The Isabel Zendal hospital in Madrid only opened in December, but already it's feeling the strain. Spain's third wave of Covid-19 broke after the Christmas holiday, making January the worst month the country has had in terms of infections. "We had a terrible January," said Javier Marco, medical director of the hospital. It was built in just three months specifically to manage the Covid crisis. "It's been stressful." The country's infection rate has stabilised in recent days, at just below 900 cases per 100,000 inhabitants, but the pressure is still on the healthcare system.
France Says Europe Vaccine Strategy Safer Than U.K.'s
France is taking the lead in defending Europe’s faltering vaccine program, and a jab at the U.K. in the process. “The Brits are in an extremely difficult health situation,” France’s junior minister for European Union affairs, Clement Beaune, said on France Inter radio. “Understandably, they are taking many risks in this vaccination campaign.” Brexit Preparations at France's Second Biggest Port Beaune defended the EU’s decision to purchase the doses in common. Beaune cited the U.K.’s decision to focus on the first vaccine jabs and its reliance on AstraZeneca Plc despite doubts over its efficiency on older people. “I don’t think citizens would accept us taking risks that contradict scientific recommendations,” he said.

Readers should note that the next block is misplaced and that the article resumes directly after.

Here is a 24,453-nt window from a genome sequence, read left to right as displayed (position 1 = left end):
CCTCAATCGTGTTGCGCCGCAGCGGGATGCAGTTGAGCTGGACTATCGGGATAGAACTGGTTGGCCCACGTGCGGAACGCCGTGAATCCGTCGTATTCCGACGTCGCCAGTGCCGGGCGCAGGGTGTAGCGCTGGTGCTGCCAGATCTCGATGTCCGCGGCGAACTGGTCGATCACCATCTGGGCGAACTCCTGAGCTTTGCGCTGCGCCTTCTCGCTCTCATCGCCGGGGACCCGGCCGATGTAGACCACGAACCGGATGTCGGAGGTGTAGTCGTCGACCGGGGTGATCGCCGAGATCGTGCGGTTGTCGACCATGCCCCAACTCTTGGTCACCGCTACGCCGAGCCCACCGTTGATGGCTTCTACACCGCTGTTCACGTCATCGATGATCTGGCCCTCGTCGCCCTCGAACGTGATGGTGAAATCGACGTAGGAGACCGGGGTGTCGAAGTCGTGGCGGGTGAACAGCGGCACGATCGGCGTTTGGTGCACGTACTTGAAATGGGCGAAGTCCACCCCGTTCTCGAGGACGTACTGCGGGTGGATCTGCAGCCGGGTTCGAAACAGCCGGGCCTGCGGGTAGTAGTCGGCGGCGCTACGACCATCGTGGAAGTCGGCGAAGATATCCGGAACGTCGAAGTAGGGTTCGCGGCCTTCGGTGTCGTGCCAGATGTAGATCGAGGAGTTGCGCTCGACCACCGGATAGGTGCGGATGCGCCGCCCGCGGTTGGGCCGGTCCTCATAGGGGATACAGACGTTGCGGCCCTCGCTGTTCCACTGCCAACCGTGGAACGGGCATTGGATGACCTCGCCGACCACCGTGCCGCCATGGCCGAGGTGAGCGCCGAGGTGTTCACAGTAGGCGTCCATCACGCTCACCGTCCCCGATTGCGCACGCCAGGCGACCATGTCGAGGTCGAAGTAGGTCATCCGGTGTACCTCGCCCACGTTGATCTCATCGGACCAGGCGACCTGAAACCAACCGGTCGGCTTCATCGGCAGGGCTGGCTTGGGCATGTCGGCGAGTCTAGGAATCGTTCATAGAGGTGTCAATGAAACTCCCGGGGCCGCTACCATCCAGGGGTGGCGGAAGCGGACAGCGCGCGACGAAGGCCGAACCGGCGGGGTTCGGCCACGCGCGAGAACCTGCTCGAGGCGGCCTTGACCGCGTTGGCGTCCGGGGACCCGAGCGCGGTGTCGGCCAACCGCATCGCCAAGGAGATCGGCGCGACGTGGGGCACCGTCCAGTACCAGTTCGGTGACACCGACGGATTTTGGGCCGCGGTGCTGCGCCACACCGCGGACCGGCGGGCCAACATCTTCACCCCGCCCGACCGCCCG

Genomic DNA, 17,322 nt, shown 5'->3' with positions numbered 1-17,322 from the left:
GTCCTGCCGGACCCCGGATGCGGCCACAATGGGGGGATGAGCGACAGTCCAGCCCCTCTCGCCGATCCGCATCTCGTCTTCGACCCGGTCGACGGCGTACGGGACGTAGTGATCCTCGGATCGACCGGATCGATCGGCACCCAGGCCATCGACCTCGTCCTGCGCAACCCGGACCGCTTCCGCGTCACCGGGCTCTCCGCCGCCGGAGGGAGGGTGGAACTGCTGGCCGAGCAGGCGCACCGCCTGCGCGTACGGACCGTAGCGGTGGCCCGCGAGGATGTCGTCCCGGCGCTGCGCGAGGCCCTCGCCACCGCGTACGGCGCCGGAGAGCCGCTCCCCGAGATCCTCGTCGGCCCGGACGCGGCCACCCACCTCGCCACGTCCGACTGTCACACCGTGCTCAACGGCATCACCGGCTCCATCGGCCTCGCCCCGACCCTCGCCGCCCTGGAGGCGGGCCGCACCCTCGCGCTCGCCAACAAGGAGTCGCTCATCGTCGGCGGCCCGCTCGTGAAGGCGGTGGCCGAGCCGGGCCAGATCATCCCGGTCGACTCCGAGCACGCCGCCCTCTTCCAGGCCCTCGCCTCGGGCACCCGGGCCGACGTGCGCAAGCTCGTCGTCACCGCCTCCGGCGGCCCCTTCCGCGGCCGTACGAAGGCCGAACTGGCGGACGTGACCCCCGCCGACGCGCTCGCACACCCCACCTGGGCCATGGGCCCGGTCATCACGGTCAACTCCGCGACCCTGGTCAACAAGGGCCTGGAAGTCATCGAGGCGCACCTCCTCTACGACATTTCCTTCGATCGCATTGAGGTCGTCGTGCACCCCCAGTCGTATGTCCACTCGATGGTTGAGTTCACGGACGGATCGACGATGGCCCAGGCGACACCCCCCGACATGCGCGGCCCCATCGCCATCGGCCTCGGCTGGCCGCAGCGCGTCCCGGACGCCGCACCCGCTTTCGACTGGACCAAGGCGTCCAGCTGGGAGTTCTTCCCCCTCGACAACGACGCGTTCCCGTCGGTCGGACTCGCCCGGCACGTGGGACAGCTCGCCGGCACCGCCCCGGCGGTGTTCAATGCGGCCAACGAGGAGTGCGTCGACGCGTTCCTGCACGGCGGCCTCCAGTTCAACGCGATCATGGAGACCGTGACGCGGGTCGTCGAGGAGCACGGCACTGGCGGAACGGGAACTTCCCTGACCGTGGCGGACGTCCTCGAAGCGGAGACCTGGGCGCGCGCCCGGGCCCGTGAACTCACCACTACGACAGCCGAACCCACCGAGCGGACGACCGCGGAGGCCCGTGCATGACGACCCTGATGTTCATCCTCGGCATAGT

Ramaphosa announces eased level 3 lockdown for South Africa – including changes for alcohol sales and curfew
President Cyril Ramaphosa has announced that South Africa’s adjusted level 3 lockdown regulations will be relaxed following a decline in Covid-19 transmissions. In a national address on Monday (1 February), the president said that the country has recorded its lowest daily increase in infections since December, and that the country has now passed the peaked of the second wave. The average number of daily infections has almost halved, while the number of hospital admissions has also dropped, the president said. While the indicators are pointing in the right direction, Ramaphosa said that that the number of transmissions in the country is still relatively high.
Austria to loosen lockdown, allowing shops and schools to reopen